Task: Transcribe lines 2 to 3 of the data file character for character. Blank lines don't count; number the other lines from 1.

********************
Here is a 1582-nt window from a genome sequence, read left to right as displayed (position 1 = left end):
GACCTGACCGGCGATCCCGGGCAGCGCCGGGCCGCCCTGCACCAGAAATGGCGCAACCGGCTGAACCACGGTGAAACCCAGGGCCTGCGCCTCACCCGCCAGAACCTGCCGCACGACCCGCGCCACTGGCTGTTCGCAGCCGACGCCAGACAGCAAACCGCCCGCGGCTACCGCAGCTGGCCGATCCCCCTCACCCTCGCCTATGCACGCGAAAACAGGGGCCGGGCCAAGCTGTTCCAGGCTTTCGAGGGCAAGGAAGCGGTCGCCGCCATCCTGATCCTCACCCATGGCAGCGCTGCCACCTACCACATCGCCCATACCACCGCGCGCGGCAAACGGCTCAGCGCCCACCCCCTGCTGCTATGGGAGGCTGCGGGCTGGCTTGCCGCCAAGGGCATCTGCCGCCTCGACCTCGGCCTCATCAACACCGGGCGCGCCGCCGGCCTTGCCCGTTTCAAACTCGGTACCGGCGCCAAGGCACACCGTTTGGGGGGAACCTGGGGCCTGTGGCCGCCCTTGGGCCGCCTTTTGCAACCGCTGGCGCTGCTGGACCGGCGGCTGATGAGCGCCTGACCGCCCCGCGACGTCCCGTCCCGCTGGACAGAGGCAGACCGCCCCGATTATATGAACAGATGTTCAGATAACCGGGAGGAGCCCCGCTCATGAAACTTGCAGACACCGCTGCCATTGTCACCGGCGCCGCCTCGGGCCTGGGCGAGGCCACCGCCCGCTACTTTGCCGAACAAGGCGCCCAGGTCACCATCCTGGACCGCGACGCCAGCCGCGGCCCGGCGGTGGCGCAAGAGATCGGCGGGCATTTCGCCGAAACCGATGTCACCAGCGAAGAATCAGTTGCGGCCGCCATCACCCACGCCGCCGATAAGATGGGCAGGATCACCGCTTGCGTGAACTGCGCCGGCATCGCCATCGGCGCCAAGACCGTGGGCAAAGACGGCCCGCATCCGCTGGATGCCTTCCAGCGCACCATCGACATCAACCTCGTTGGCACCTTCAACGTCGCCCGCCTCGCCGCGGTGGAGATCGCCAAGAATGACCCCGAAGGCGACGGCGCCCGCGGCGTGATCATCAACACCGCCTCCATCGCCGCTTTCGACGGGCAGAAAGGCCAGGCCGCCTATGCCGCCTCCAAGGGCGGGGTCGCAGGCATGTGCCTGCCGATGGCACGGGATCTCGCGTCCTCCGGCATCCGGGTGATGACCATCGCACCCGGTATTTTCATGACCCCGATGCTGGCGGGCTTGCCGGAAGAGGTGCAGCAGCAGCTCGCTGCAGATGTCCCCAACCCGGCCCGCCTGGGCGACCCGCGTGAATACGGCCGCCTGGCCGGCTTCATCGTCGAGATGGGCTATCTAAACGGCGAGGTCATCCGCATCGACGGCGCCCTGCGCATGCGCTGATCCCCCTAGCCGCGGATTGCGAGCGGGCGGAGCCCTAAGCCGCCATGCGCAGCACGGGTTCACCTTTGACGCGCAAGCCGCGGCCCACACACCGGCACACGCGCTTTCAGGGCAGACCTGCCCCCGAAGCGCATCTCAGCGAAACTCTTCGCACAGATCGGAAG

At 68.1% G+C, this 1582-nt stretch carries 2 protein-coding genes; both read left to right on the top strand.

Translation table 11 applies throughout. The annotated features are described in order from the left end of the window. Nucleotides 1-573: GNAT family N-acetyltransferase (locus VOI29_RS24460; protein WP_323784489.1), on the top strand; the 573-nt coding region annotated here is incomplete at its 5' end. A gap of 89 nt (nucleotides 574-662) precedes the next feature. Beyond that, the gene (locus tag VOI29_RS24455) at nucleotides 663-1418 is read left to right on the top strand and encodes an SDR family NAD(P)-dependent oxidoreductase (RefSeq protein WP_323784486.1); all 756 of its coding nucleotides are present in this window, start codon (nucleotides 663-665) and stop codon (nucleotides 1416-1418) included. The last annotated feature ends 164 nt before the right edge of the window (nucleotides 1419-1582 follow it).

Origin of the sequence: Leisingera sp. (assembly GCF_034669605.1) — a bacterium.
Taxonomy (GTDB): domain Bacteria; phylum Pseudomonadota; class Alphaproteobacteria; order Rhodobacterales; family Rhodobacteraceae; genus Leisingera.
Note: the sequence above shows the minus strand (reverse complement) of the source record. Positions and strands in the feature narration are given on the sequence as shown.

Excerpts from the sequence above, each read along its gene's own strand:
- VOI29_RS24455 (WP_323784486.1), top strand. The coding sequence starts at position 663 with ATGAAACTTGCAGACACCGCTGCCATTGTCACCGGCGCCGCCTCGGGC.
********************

GACCTGACCGGCGATCCCGGGCAGCGCCGGGCCGCCCTGCACCAGAAATGGCGCAACCGGCTGAACCACGGTGAAACCCAGGGCCTGCGCCTCACCCGCCAGAACCTGCCGCACGACCCGCGCCACTGGCTGTTCGCAGCCGACGCCAGACAGCAAACCGCCCGCGGCTACCGCAGCTGGCCGATCCCCCTCACCCTCGCCTATGCACGCGAAAACAGGGGCCGGGCCAAGCTGTTCCAGGCTTTCGAGGGCAAGGAAGCGGTCGCCGCCATCCTGATCCTCACCCATGGCAGCGCTGCCACCTACCACATCGCCCATACCACCGCGCGCGGCAAACGGCTCAGCGCCCACCCCCTGCTGCTATGGGAGGCTGCGGGCTGGCTTGCCGCCAAGGGCATCTGCCGCCTCGACCTCGGCCTCATCAACACCGGGCGCGCCGCCGGCCTTGCCCGTTTCAAACTCGGTACCGGCGCCAAGGCACACCGTTTGGGGGGAACCTGGGGCCTGTGGCCGCCCTTGGGCCGCCTTTTGCAACCGCTGGCGCTGCTGGACCGGCGGCTGATGAGCGCCTGACCGCCCCGCGACGTCCCGTCCCGCTGGACAGAGGCAGACCGCCCCGATTATATGAACAGATGTTCAGATAACCGGGAGGAGCCCCGCTCATGAAACTTGCAGACACCGCTGCCATTGTCACCGGCGCCGCCTCGGGCCTGGGCGAGGCCACCGCCCGCTACTTTGCCGAACAAGGCGCCCAGGTCACCATCCTGGACCGCGACGCCAGCCGCGGCCCGGCGGTGGCGCAAGAGATCGGCGGGCATTTCGCCGAAACCGATGTCACCAGCGAAGAATCAGTTGCGGCCGCCATCACCCACGCCGCCGATAAGATGGGCAGGATCACCGCTTGCGTGAACTGCGCCGGCATCGCCATCGGCGCCAAGACCGTGGGCAAAGACGGCCCGCATCCGCTGGATGCCTTCCAGCGCACCATCGACATCAACCTCGTTGGCACCTTCAACGTCGCCCGCCTCGCCGCGGTGGAGATCGCCAAGAATGACCCCGAAGGCGACGGCGCCCGCGGCGTGATCATCAACACCGCCTCCATCGCCGCTTTCGACGGGCAGAAAGGCCAGGCCGCCTATGCCGCCTCCAAGGGCGGGGTCGCAGGCATGTGCCTGCCGATGGCACGGGATCTCGCGTCCTCCGGCATCCGGGTGATGACCATCGCACCCGGTATTTTCATGACCCCGATGCTGGCGGGCTTGCCGGAAGAGGTGCAGCAGCAGCTCGCTGCAGATGTCCCCAACCCGGCCCGCCTGGGCGACCCGCGTGAATACGGCCGCCTGGCCGGCTTCATCGTCGAGATGGGCTATCTAAACGGCGAGGTCATCCGCATCGACGGCGCCCTGCGCATGCGCTGATCCCCCTAGCCGCGGATTGCGAGCGGGCGGAGCCCTAAGCCGCCATGCGCAGCACGGGTTCACCTTTGACGCGCAAGCCGCGGCCCACACACCGGCACACGCGCTTTCAGGGCAGACCTGCCCCCGAAGCGCATCTCAGCGAAACTCTTCGCACAGATCGGAAG

At 68.1% G+C, this 1582-nt stretch carries 2 protein-coding genes; both read left to right on the top strand.